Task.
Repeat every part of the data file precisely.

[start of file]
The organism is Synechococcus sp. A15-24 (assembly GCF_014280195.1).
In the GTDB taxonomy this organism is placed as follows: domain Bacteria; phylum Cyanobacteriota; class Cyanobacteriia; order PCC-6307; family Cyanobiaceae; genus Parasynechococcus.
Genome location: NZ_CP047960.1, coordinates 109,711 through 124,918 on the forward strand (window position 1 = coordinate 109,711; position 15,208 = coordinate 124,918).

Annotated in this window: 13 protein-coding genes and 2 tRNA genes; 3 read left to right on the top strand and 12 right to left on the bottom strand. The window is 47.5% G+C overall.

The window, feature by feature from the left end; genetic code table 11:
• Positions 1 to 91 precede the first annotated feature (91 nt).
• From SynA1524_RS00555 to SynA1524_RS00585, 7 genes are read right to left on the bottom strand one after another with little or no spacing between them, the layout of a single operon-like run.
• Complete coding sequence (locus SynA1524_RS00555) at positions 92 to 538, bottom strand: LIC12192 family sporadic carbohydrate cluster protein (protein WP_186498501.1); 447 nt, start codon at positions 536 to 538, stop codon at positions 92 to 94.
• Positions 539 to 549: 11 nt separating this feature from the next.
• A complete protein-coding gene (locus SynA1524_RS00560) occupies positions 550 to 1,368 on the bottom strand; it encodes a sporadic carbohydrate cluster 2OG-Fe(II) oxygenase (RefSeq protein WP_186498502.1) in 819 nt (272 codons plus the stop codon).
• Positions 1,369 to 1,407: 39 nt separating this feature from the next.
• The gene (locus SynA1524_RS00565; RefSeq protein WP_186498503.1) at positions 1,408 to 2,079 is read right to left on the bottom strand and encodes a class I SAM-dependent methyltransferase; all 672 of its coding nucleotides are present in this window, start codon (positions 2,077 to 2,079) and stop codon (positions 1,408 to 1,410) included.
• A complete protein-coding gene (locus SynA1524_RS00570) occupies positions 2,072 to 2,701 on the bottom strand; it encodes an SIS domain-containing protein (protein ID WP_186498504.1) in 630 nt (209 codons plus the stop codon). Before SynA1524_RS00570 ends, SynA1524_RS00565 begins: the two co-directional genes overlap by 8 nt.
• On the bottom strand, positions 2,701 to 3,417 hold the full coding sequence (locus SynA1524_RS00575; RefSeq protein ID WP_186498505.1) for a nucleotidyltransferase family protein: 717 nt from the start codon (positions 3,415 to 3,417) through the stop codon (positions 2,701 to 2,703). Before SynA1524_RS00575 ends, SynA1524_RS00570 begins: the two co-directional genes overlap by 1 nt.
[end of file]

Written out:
The organism is Synechococcus sp. A15-24 (assembly GCF_014280195.1).
In the GTDB taxonomy this organism is placed as follows: domain Bacteria; phylum Cyanobacteriota; class Cyanobacteriia; order PCC-6307; family Cyanobiaceae; genus Parasynechococcus.
Genome location: NZ_CP047960.1, coordinates 109,711 through 124,918 on the forward strand (window position 1 = coordinate 109,711; position 15,208 = coordinate 124,918).

Annotated in this window: 13 protein-coding genes and 2 tRNA genes; 3 read left to right on the top strand and 12 right to left on the bottom strand. The window is 47.5% G+C overall.

The window, feature by feature from the left end; genetic code table 11:
• Positions 1 to 91 precede the first annotated feature (91 nt).
• From SynA1524_RS00555 to SynA1524_RS00585, 7 genes are read right to left on the bottom strand one after another with little or no spacing between them, the layout of a single operon-like run.
• Complete coding sequence (locus SynA1524_RS00555) at positions 92 to 538, bottom strand: LIC12192 family sporadic carbohydrate cluster protein (protein WP_186498501.1); 447 nt, start codon at positions 536 to 538, stop codon at positions 92 to 94.
• Positions 539 to 549: 11 nt separating this feature from the next.
• A complete protein-coding gene (locus SynA1524_RS00560) occupies positions 550 to 1,368 on the bottom strand; it encodes a sporadic carbohydrate cluster 2OG-Fe(II) oxygenase (RefSeq protein WP_186498502.1) in 819 nt (272 codons plus the stop codon).
• Positions 1,369 to 1,407: 39 nt separating this feature from the next.
• The gene (locus SynA1524_RS00565; RefSeq protein WP_186498503.1) at positions 1,408 to 2,079 is read right to left on the bottom strand and encodes a class I SAM-dependent methyltransferase; all 672 of its coding nucleotides are present in this window, start codon (positions 2,077 to 2,079) and stop codon (positions 1,408 to 1,410) included.
• A complete protein-coding gene (locus SynA1524_RS00570) occupies positions 2,072 to 2,701 on the bottom strand; it encodes an SIS domain-containing protein (protein ID WP_186498504.1) in 630 nt (209 codons plus the stop codon). Before SynA1524_RS00570 ends, SynA1524_RS00565 begins: the two co-directional genes overlap by 8 nt.
• On the bottom strand, positions 2,701 to 3,417 hold the full coding sequence (locus SynA1524_RS00575; RefSeq protein ID WP_186498505.1) for a nucleotidyltransferase family protein: 717 nt from the start codon (positions 3,415 to 3,417) through the stop codon (positions 2,701 to 2,703). Before SynA1524_RS00575 ends, SynA1524_RS00570 begins: the two co-directional genes overlap by 1 nt.